Q: I haven’t gone on a date with anyone (not even for a drink or a movie!) for two-and-a-half years. My last relationship soured me on romance. He was a great guy, but he couldn’t get past his divorce. He broke up with me because he realized that I wanted more. I still think about him constantly, even though he has moved on (possibly multiple times). Meanwhile, I’m in a rut. My self-esteem has pretty much plummeted, although I still go through the obligatory motions of working out, reading self-help books and going out with friends. Am I having an early mid-life crisis? How can I get past this and move forward? Stuck

Dear Stuck: I know why you feel the way you do: It’s called “rejection.” Even though this man has told you why he doesn’t want to commit, you can’t help but take it personally and your confidence has been shattered. You’re hiding behind an invisible brick wall because you’re afraid that it will happen to you again. Listen, my dear: He has not rejected you; he’s just not ready and needs time to heal. He may be happy to go on dates, but that’s as far as he wants to go. You must have noticed that about him, but you chose to ignore it. It’s time to be honest with yourself. You had conjured up some idealized version of your relationship. If you are completely honest about the relationship’s shortcomings, your sense of hopelessness will lift-only then will you be able to start enjoying your life again. By spring 2009, you’ll have a smile on your face and a spring in your step and you’ll see life oh so differently.

Q:I had been dating a guy for more than three months, and I thought it was going great. Then he started getting mad at me when he felt I wasn’t being open about my feelings. The more he pushed, the more I shut down. I ended things because I couldn’t take his neediness. Do you think I made a mistake? Doubtful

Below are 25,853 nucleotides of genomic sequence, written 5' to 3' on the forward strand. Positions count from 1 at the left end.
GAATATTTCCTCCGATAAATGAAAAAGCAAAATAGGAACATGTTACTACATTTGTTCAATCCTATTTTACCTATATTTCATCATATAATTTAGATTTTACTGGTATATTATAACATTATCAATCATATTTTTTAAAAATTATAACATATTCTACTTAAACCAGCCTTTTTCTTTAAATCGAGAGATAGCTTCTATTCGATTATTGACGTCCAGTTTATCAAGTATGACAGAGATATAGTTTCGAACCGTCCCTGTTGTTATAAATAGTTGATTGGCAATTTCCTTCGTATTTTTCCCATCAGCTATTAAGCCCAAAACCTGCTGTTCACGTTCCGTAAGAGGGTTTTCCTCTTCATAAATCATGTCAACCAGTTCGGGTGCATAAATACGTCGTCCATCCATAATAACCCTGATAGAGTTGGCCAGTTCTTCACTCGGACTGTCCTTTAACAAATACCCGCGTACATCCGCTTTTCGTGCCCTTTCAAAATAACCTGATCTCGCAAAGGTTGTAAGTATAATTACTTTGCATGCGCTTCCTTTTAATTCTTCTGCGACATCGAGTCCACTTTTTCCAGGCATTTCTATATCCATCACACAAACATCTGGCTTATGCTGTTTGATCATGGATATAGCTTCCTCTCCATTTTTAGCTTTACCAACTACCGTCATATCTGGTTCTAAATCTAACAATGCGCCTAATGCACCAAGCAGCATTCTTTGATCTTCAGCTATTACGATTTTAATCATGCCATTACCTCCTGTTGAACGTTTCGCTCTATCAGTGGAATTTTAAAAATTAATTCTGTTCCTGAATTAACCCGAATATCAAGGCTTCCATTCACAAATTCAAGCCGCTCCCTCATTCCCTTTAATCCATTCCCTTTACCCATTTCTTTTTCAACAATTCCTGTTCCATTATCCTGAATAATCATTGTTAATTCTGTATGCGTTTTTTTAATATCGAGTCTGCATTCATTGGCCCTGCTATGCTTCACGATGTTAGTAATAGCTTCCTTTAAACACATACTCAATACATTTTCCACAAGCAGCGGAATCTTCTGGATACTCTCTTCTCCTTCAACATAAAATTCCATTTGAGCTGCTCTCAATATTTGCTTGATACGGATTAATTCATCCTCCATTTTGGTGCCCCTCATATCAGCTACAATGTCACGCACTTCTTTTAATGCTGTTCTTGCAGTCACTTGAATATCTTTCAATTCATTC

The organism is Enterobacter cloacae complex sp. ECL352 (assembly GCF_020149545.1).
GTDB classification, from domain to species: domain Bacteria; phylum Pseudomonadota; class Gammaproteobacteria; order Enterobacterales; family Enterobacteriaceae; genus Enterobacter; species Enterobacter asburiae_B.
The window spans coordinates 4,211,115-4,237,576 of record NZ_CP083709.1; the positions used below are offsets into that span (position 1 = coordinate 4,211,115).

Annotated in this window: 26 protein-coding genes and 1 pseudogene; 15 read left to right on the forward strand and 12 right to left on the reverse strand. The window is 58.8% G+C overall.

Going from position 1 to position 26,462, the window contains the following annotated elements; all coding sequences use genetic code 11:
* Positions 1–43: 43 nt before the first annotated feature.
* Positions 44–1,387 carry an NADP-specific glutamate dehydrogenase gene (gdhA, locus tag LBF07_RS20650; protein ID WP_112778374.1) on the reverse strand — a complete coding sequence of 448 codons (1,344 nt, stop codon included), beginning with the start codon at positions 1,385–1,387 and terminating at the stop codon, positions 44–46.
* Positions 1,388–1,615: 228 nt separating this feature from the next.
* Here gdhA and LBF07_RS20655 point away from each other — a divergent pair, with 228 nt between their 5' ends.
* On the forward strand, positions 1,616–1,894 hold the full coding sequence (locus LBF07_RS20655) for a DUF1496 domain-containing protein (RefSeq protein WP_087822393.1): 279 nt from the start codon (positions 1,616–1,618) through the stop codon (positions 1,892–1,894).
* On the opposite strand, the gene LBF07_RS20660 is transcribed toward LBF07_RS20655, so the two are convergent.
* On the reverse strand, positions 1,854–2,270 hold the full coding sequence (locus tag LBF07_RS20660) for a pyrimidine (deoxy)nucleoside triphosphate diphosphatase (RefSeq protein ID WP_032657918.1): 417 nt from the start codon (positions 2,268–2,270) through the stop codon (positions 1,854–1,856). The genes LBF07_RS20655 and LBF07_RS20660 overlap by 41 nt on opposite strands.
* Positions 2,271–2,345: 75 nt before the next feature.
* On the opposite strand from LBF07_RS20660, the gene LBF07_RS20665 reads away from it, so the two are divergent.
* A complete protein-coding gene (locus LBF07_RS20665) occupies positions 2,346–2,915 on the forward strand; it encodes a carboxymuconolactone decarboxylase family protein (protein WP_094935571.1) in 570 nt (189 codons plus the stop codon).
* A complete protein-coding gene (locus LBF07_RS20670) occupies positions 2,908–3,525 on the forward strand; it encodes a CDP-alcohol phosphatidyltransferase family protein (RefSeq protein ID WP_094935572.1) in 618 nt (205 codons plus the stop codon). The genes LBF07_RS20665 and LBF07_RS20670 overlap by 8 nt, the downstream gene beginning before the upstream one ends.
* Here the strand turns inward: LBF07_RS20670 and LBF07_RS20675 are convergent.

Dear Doubtful: You did what was right for you at the time. I also think your ex has self-esteem issues: He’s a pleaser; he’ll do anything to be liked. He panicked when he felt you were shutting him out. He has to own up to his insecurities, which he didn’t. Stop feeling guilty and move on.

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Photo by Norbert MayerQ: I haven’t had any luck with love lately. My eight-year relationship with the man I thought I would one day marry fell apart a few years ago. Since then, I’ve been very lonely and unhappy. I’ve dated a few other guys, but every time I start to get serious, they pull away. It’s like I send out some kind of signal. I don’t want to come across as desperate, but that’s what seems to be happening. How can I be sure that my enthusiasm isn’t interpreted as desperate and clingy?

Dear Lonely: This isn’t a new problem. You’ve felt insecure since you were a teen. There was a lot of turmoil in your life, and it’s left its mark. You would rather be with someone who is mean and unloving than be alone. You’re afraid of being alone, yet you’ve been that way since the split-and you’ve survived! I know there have been difficult and sad moments, but it wasn’t so bad, was it? Before you jump back into the dating scene, I would encourage you to explore your fears. Talk with your mother and your family. You have to realize that the events of the past can no longer hurt you. You’re a strong and positive young woman. Your ex-who had his own set of insecurities and dysfunctional behaviours-did a number on your self-worth, but you can get it back. Deal with the emotions that are holding you back and then go forward with an open mind. When you meet potential boyfriends, let them take the lead in the beginning. Enjoy being wooed instead of doing the wooing. That said, don’t compromise your dating standards, and don’t waste your time with deadbeats. If you value yourself, you will attract a loving and respectful man. I believe that you will find such a mate before 2009 is out.

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Photo by Norbert Mayer